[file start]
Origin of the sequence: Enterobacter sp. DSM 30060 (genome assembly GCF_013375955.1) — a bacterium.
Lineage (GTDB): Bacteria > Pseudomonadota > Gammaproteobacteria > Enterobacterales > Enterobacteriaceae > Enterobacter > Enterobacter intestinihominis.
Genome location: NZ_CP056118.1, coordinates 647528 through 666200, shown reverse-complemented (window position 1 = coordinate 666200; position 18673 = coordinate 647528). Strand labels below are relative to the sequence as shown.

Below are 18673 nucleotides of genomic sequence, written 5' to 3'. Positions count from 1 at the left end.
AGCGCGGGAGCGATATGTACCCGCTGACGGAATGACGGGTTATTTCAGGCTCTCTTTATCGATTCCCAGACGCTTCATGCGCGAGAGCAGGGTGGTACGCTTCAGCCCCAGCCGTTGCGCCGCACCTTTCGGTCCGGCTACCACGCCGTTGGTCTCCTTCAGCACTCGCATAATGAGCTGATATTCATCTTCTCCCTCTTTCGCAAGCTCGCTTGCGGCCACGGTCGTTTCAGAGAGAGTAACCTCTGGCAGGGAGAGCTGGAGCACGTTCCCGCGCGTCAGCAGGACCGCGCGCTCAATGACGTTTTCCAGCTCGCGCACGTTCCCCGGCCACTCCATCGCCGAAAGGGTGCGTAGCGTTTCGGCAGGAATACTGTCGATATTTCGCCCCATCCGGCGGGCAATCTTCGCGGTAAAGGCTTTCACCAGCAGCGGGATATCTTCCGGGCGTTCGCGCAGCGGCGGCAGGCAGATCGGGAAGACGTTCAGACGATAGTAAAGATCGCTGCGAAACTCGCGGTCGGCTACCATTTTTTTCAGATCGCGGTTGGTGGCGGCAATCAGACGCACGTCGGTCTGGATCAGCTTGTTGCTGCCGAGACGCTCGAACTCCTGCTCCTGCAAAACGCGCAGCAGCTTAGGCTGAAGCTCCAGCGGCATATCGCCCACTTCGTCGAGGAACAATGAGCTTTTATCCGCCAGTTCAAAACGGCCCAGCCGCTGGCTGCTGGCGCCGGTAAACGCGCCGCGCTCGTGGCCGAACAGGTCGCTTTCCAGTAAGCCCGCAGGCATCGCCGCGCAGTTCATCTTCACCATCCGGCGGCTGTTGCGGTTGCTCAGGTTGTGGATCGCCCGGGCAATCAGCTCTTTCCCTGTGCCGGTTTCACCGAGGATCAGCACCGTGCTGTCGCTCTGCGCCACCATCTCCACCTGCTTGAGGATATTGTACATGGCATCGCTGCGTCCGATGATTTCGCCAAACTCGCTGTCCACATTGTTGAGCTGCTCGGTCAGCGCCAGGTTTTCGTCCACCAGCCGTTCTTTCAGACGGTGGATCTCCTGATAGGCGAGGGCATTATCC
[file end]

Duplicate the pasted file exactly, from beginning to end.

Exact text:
Origin of the sequence: Enterobacter sp. DSM 30060 (genome assembly GCF_013375955.1) — a bacterium.
Lineage (GTDB): Bacteria > Pseudomonadota > Gammaproteobacteria > Enterobacterales > Enterobacteriaceae > Enterobacter > Enterobacter intestinihominis.
Genome location: NZ_CP056118.1, coordinates 647528 through 666200, shown reverse-complemented (window position 1 = coordinate 666200; position 18673 = coordinate 647528). Strand labels below are relative to the sequence as shown.

Below are 18673 nucleotides of genomic sequence, written 5' to 3'. Positions count from 1 at the left end.
AGCGCGGGAGCGATATGTACCCGCTGACGGAATGACGGGTTATTTCAGGCTCTCTTTATCGATTCCCAGACGCTTCATGCGCGAGAGCAGGGTGGTACGCTTCAGCCCCAGCCGTTGCGCCGCACCTTTCGGTCCGGCTACCACGCCGTTGGTCTCCTTCAGCACTCGCATAATGAGCTGATATTCATCTTCTCCCTCTTTCGCAAGCTCGCTTGCGGCCACGGTCGTTTCAGAGAGAGTAACCTCTGGCAGGGAGAGCTGGAGCACGTTCCCGCGCGTCAGCAGGACCGCGCGCTCAATGACGTTTTCCAGCTCGCGCACGTTCCCCGGCCACTCCATCGCCGAAAGGGTGCGTAGCGTTTCGGCAGGAATACTGTCGATATTTCGCCCCATCCGGCGGGCAATCTTCGCGGTAAAGGCTTTCACCAGCAGCGGGATATCTTCCGGGCGTTCGCGCAGCGGCGGCAGGCAGATCGGGAAGACGTTCAGACGATAGTAAAGATCGCTGCGAAACTCGCGGTCGGCTACCATTTTTTTCAGATCGCGGTTGGTGGCGGCAATCAGACGCACGTCGGTCTGGATCAGCTTGTTGCTGCCGAGACGCTCGAACTCCTGCTCCTGCAAAACGCGCAGCAGCTTAGGCTGAAGCTCCAGCGGCATATCGCCCACTTCGTCGAGGAACAATGAGCTTTTATCCGCCAGTTCAAAACGGCCCAGCCGCTGGCTGCTGGCGCCGGTAAACGCGCCGCGCTCGTGGCCGAACAGGTCGCTTTCCAGTAAGCCCGCAGGCATCGCCGCGCAGTTCATCTTCACCATCCGGCGGCTGTTGCGGTTGCTCAGGTTGTGGATCGCCCGGGCAATCAGCTCTTTCCCTGTGCCGGTTTCACCGAGGATCAGCACCGTGCTGTCGCTCTGCGCCACCATCTCCACCTGCTTGAGGATATTGTACATGGCATCGCTGCGTCCGATGATTTCGCCAAACTCGCTGTCCACATTGTTGAGCTGCTCGGTCAGCGCCAGGTTTTCGTCCACCAGCCGTTCTTTCAGACGGTGGATCTCCTGATAGGCGAGGGCATTATCC